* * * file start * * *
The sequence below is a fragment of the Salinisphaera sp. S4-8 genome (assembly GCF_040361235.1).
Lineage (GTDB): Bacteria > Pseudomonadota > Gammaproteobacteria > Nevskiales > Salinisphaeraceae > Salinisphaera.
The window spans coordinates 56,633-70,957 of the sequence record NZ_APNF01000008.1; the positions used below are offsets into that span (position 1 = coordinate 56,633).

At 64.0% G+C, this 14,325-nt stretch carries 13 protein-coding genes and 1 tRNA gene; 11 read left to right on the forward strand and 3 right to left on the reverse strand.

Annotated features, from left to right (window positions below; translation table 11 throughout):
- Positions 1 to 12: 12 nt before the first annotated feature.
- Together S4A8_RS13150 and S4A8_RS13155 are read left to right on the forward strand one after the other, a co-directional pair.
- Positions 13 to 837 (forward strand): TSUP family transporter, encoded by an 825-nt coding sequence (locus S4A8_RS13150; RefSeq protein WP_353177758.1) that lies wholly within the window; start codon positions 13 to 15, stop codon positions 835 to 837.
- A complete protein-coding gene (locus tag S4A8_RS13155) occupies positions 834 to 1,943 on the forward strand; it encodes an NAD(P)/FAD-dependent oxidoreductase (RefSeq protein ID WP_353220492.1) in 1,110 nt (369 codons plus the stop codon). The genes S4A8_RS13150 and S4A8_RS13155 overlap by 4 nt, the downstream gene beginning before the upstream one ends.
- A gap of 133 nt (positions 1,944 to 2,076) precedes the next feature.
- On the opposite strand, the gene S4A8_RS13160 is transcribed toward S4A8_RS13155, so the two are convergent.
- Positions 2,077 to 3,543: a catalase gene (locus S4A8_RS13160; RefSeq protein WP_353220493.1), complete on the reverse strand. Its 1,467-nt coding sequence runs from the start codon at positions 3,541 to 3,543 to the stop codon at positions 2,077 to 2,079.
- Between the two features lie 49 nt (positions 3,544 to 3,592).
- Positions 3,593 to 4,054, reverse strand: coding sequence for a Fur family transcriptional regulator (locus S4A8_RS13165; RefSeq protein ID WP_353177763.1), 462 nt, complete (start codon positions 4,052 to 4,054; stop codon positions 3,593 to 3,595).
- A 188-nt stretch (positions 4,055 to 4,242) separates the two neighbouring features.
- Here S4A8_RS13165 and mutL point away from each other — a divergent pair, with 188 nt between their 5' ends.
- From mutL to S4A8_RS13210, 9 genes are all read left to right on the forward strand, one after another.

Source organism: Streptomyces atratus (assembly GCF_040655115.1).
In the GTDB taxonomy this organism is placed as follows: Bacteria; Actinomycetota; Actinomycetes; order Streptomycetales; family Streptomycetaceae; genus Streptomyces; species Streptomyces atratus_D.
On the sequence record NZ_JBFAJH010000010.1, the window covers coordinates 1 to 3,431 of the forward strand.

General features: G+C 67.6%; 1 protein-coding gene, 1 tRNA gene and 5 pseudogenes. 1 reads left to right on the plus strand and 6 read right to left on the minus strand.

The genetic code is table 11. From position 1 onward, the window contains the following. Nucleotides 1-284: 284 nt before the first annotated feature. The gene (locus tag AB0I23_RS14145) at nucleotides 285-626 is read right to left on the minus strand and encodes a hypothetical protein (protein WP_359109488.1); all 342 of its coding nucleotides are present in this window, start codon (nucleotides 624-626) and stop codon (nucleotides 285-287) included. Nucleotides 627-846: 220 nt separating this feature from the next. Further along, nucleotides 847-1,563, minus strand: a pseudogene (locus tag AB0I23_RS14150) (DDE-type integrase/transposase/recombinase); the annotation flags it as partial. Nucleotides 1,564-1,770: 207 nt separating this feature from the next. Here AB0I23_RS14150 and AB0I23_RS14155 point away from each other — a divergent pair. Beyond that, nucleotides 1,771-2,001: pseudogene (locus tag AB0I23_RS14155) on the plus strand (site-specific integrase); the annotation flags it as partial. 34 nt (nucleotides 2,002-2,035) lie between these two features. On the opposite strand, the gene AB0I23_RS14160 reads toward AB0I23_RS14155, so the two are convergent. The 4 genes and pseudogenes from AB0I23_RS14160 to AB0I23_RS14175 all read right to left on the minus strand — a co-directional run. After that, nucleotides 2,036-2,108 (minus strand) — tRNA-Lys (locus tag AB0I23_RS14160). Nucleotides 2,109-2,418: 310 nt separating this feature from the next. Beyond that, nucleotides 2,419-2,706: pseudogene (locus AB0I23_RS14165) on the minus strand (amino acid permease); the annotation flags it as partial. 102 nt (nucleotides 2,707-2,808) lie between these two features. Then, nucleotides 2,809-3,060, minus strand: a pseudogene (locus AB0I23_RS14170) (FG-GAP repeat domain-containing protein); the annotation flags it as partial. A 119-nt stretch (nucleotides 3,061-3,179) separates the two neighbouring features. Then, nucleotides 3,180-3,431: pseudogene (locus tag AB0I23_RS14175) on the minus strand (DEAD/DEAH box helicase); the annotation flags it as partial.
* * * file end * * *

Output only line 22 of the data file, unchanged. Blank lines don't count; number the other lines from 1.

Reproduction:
The genetic code is table 11. From position 1 onward, the window contains the following. Nucleotides 1-284: 284 nt before the first annotated feature. The gene (locus tag AB0I23_RS14145) at nucleotides 285-626 is read right to left on the minus strand and encodes a hypothetical protein (protein WP_359109488.1); all 342 of its coding nucleotides are present in this window, start codon (nucleotides 624-626) and stop codon (nucleotides 285-287) included. Nucleotides 627-846: 220 nt separating this feature from the next. Further along, nucleotides 847-1,563, minus strand: a pseudogene (locus tag AB0I23_RS14150) (DDE-type integrase/transposase/recombinase); the annotation flags it as partial. Nucleotides 1,564-1,770: 207 nt separating this feature from the next. Here AB0I23_RS14150 and AB0I23_RS14155 point away from each other — a divergent pair. Beyond that, nucleotides 1,771-2,001: pseudogene (locus tag AB0I23_RS14155) on the plus strand (site-specific integrase); the annotation flags it as partial. 34 nt (nucleotides 2,002-2,035) lie between these two features. On the opposite strand, the gene AB0I23_RS14160 reads toward AB0I23_RS14155, so the two are convergent. The 4 genes and pseudogenes from AB0I23_RS14160 to AB0I23_RS14175 all read right to left on the minus strand — a co-directional run. After that, nucleotides 2,036-2,108 (minus strand) — tRNA-Lys (locus tag AB0I23_RS14160). Nucleotides 2,109-2,418: 310 nt separating this feature from the next. Beyond that, nucleotides 2,419-2,706: pseudogene (locus AB0I23_RS14165) on the minus strand (amino acid permease); the annotation flags it as partial. 102 nt (nucleotides 2,707-2,808) lie between these two features. Then, nucleotides 2,809-3,060, minus strand: a pseudogene (locus AB0I23_RS14170) (FG-GAP repeat domain-containing protein); the annotation flags it as partial. A 119-nt stretch (nucleotides 3,061-3,179) separates the two neighbouring features. Then, nucleotides 3,180-3,431: pseudogene (locus tag AB0I23_RS14175) on the minus strand (DEAD/DEAH box helicase); the annotation flags it as partial.